Wednesday, 16 July 2008

Requiem. The Sir Peter Ustinov Rewrite.

I've just finished a very successful rewrite of Requiem and I'm buzzing a little bit. I received a disappointing 65% for the assignment a few days ago and despite not having my feedback i embarked on a rewrite. I knew why i received a lower than expected grade and what needed to be improved so I wasn't going into it blindly. The reason for the rewrite was to enter it into this year's Emmy script competition. The Peter Ustinov Award to be precised.

The deadline was yesterday and I only knew my mark four days ago. So the pressure was on and without a doubt it helped.

The entire rewriting process was incredible and especially for a script that I thought was near-enough locked down. I was surprised that it wasn't as tight and finalised as I thought. So it was a pleasure to be able to not only fully realise my vision to the page but to even go beyond that. Links and opportunities that I never considered before came out of nowhere. Clarity of action and descriptions improved four-fold. The most heartbreaking but subsequently rewarding part was in getting scenes to flow page by page and that's getting them to end at the end of a page or half-way through and not have little bits hanging over. A few scenes were extended due to this and ended up becoming real gems and adding to the overall script in ways that I couldn't have imagined. It's incredible. I can't wait for future rewrites if this is anything to go by.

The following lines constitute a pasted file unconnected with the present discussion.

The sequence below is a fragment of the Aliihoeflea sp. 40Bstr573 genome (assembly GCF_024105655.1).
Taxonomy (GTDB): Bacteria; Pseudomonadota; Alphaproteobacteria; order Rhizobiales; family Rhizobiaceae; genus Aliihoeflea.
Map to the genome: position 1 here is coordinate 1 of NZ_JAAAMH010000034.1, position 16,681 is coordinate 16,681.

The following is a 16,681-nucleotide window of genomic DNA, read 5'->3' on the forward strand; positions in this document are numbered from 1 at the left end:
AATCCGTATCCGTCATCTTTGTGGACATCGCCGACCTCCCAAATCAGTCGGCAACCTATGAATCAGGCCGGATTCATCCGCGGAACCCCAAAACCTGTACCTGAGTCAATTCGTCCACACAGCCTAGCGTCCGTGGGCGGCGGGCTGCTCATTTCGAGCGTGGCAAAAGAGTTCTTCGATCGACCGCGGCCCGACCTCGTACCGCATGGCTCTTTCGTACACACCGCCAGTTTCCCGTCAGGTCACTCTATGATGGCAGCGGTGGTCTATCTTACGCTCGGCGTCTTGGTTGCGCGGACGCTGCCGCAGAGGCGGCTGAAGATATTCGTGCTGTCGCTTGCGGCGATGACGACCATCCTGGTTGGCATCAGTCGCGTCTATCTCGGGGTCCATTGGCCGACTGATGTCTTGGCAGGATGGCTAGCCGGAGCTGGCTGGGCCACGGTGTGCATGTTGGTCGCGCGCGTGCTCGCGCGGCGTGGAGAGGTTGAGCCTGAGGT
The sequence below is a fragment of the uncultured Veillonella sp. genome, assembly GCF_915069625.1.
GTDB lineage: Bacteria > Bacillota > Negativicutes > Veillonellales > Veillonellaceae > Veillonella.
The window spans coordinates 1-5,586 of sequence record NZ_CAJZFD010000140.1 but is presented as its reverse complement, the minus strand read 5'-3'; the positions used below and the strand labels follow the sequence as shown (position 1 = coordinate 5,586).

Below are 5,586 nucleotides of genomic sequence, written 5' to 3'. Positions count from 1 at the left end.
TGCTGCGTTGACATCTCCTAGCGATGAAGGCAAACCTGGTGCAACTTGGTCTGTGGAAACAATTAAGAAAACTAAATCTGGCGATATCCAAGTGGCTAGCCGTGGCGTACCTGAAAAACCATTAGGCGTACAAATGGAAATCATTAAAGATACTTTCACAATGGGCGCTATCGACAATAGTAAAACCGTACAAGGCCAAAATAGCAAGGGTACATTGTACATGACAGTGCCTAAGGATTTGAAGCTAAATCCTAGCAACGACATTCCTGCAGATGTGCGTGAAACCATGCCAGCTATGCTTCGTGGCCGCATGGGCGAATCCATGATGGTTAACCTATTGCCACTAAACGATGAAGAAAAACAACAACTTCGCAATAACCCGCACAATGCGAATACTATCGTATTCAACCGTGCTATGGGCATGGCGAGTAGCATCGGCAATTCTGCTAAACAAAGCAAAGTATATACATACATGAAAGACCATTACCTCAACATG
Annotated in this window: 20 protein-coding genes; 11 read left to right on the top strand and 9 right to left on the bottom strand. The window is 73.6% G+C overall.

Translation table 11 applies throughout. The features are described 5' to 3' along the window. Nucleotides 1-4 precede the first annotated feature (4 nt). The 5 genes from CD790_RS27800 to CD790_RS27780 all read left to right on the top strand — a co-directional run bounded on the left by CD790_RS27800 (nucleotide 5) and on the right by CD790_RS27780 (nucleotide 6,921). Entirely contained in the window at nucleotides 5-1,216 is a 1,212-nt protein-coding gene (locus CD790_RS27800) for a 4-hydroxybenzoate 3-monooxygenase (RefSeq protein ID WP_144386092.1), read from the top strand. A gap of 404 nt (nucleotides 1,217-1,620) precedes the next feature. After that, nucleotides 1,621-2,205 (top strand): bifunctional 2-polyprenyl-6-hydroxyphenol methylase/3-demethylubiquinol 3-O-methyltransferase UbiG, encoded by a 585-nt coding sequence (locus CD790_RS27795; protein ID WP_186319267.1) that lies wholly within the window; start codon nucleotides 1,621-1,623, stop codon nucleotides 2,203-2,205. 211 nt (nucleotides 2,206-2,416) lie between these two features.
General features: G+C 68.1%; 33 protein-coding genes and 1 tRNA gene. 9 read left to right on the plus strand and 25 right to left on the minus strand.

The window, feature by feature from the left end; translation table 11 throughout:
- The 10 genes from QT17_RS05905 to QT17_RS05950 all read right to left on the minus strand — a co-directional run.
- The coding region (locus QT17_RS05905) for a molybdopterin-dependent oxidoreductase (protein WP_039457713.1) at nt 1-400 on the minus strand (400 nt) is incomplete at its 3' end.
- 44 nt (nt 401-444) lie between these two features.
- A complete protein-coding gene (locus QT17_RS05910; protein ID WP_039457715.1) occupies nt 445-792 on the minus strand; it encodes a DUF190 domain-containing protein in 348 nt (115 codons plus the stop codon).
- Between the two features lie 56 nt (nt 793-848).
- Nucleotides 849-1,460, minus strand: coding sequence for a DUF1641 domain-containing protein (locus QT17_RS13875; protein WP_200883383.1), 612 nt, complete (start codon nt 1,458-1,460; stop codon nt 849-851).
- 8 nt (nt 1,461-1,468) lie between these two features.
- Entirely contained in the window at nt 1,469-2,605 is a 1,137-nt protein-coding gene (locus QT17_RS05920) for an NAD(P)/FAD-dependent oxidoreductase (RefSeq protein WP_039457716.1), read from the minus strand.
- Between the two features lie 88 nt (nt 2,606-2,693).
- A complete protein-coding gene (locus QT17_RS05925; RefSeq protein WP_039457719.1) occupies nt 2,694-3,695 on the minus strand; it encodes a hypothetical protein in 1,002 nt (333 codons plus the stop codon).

The Emmy Competition;

I'm not completely sure if Requiem is suitable enough for the 'family audience' criteria or even what they're looking for. It's no run-of-the-mill script and I've even surprised myself with it so I'm not entering it half-heartily. At first I was excited at the script being entered and still am. But I thought the odds are stacked against me so I shouldn't get my hopes up. But the most important thing is that no matter what I'm proud as hell of my script and I'm looking forward to other people reading it and telling me what they thought and how the experience was for them.

'It's these scripts, characters and stories that give life to us...not the other way around.'

- Robert Yates (Giving Life. Post)


  1. Yo man, reading your laments on the competition here, I'm reminded of my same situation with it.

    Wrote a script that I hoped to enter, was a pilot for a family drama, which had elements of fantasy and science fiction within it. Yet I kept to the family side of things.

    Hoping to here back from them soon, but as a first competition entry, it's not the end of the world if I don't.

  2. Your pilot entry sounds like an interesting mix. Good luck with it dude.

    Last year I don't even think I got conformation for my entry, so it may not have even got in, which would be something for a first entry! Although I'm still proud of the script that didn't get entered.

    Unfortunately I missed this year's entry but I've got an idea primed for existence for next year's, I just hope the drama isn't too bleak and won't rule out younger members of the target family audience. It would be nice to know how young they are and more about this 'family'. :)

    I agree, I think early on the success is in writing a completed script but hopefully someday that will change.